“I am deeply concerned about the growing epidemic of e-cigarette use in our children,” the first lady wrote in a statement on Monday, Sept. 9.
“We need to do all we can to protect the public from tobacco-related disease and death, and prevent e-cigarettes from becoming an on-ramp to nicotine addiction for a generation of youth.”
I am deeply concerned about the growing epidemic of e-cigarette use in our children. We need to do all we can to protect the public from tobacco-related disease and death, and prevent e-cigarettes from becoming an on-ramp to nicotine addiction for a generation of youth. @HHSGov
— Melania Trump (@FLOTUS) September 9, 2019
At least five deaths nationwide have been linked to vaping and federal health officials warned people against using e-cigarettes until the probe is complete.
“While this investigation is ongoing, people should consider not using e-cigarette products,” the Centers for Disease Control (CDC) and Prevention said in a statement.
“People who do use e-cigarette products should monitor themselves for symptoms (e.g. cough, shortness of breath, chest pain, nausea, vomiting, abdominal pain, fever) and promptly seek medical attention for any health concerns.”
The agency said last week that it’s probing more than 450 cases possibly linked to vaping in more than 33 states.
Cases have also been reported in Arizona, California, Colorado, Connecticut, Delaware, Florida, Georgia, Indiana, Iowa, Illinois, Kansas, Kentucky, Louisiana, Maryland, Michigan, Minnesota, Montana, North Carolina, Nebraska, New Jersey, New Mexico, New York, Ohio, Oregon, Pennsylvania, South Carolina, Tennessee, Texas, Utah, Virginia, Vermont, Wisconsin, and West Virginia.
All of the cases reported to the CDC “have a history of using e-cigarette products,” the agency said.
Experts have warned that many of the samples tested as part of the investigation include Vitamin E acetate, which is typically an ingredient in dietary supplements but has unknown effects when inhaled.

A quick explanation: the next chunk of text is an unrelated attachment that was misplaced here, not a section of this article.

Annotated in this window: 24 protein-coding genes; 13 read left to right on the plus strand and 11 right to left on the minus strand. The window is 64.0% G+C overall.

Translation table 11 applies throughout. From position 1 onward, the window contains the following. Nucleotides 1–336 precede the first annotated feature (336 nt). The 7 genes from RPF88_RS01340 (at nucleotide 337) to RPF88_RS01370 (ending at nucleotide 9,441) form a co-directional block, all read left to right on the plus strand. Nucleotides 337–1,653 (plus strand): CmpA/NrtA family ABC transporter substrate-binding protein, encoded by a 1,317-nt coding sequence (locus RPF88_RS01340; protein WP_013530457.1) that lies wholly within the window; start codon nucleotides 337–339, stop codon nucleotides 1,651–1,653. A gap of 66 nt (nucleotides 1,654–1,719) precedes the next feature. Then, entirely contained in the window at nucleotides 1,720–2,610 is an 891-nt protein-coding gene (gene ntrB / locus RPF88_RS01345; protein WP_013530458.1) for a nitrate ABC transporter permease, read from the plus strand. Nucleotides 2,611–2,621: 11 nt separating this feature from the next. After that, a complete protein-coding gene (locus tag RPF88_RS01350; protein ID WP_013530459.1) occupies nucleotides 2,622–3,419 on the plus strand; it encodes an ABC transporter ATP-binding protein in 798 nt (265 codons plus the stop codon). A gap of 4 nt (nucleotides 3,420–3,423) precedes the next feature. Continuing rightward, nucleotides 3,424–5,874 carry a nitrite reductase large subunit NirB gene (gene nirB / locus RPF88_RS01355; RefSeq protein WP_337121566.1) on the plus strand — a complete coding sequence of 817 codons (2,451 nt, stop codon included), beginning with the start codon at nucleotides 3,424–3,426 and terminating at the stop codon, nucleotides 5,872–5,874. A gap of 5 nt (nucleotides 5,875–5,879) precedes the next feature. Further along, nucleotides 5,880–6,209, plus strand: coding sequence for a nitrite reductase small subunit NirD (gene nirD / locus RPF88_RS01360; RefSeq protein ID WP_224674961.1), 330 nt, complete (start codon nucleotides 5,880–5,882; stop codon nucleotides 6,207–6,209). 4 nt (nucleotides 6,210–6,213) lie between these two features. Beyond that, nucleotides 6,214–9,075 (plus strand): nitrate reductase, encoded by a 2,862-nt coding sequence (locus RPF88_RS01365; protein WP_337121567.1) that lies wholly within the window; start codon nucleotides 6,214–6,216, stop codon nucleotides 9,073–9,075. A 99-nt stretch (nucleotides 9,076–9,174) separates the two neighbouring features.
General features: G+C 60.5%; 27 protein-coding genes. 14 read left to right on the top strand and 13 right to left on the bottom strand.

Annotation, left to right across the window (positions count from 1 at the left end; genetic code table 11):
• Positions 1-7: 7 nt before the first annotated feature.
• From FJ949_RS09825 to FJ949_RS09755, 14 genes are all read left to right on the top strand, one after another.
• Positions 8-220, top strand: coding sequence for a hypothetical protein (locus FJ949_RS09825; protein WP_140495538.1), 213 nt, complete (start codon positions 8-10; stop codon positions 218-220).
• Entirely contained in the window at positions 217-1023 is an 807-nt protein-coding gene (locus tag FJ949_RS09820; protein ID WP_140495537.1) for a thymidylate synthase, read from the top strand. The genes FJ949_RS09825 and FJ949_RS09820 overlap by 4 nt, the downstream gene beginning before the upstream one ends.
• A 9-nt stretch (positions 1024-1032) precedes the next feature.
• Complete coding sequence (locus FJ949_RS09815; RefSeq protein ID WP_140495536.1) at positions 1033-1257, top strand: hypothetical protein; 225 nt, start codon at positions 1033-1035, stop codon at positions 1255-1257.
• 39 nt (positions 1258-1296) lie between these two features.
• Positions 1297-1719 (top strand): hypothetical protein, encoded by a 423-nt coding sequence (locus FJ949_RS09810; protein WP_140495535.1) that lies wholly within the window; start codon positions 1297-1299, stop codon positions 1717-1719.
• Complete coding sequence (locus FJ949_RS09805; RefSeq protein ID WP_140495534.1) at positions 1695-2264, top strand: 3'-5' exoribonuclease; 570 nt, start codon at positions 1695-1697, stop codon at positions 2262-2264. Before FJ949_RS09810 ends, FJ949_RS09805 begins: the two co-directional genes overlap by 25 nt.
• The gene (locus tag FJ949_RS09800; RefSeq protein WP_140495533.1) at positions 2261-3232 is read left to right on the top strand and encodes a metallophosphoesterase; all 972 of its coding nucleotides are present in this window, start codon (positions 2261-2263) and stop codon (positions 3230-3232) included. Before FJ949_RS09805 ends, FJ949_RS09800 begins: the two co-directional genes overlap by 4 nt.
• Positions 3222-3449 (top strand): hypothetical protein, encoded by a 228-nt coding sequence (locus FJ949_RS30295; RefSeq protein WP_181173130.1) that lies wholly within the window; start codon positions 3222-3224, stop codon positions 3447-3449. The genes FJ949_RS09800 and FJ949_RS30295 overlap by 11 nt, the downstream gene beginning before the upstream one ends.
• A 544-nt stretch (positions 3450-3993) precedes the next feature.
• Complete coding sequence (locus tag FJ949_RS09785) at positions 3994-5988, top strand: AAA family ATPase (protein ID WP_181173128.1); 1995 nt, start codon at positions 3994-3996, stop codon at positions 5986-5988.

“While the FDA does not have enough data presently to conclude that Vitamin E acetate is the cause of the lung injury in these cases, the agency believes it is prudent to avoid inhaling this substance. Because consumers cannot be sure whether any THC vaping products may contain Vitamin E acetate, consumers are urged to avoid buying vaping products on the street, and to refrain from using THC oil or modifying/adding any substances to products purchased in stores,” the Food and Drug Administration said in a statement.
“Additionally, no youth should be using any vaping product, regardless of the substance.”
— Dr. Ned Sharpless (@FDACommissioner) September 9, 2019
After Melania Trump issued the statement Monday, Dr. Ned Sharpless, acting commissioner of the agency, shared her missive on Twitter.
“We agree with @FLOTUS, and FDA remains committed to using all available tools to ensure that e-cigarettes and other tobacco products aren’t being marketed or sold to kids,” he wrote.
Earlier Monday, Sharpless noted that his agency warned JUUL Labs for marketing unauthorized tobacco products, including in marketing to children.
“Regardless of where products like e-cigarettes fall on the continuum of tobacco product risk, the law is clear that, before marketing tobacco products for reduced risk, companies must demonstrate with scientific evidence that their specific product does, in fact, pose less risk or is less harmful,” he said in a statement. “JUUL has ignored the law, and very concerningly, has made some of these statements in school to our nation’s youth.”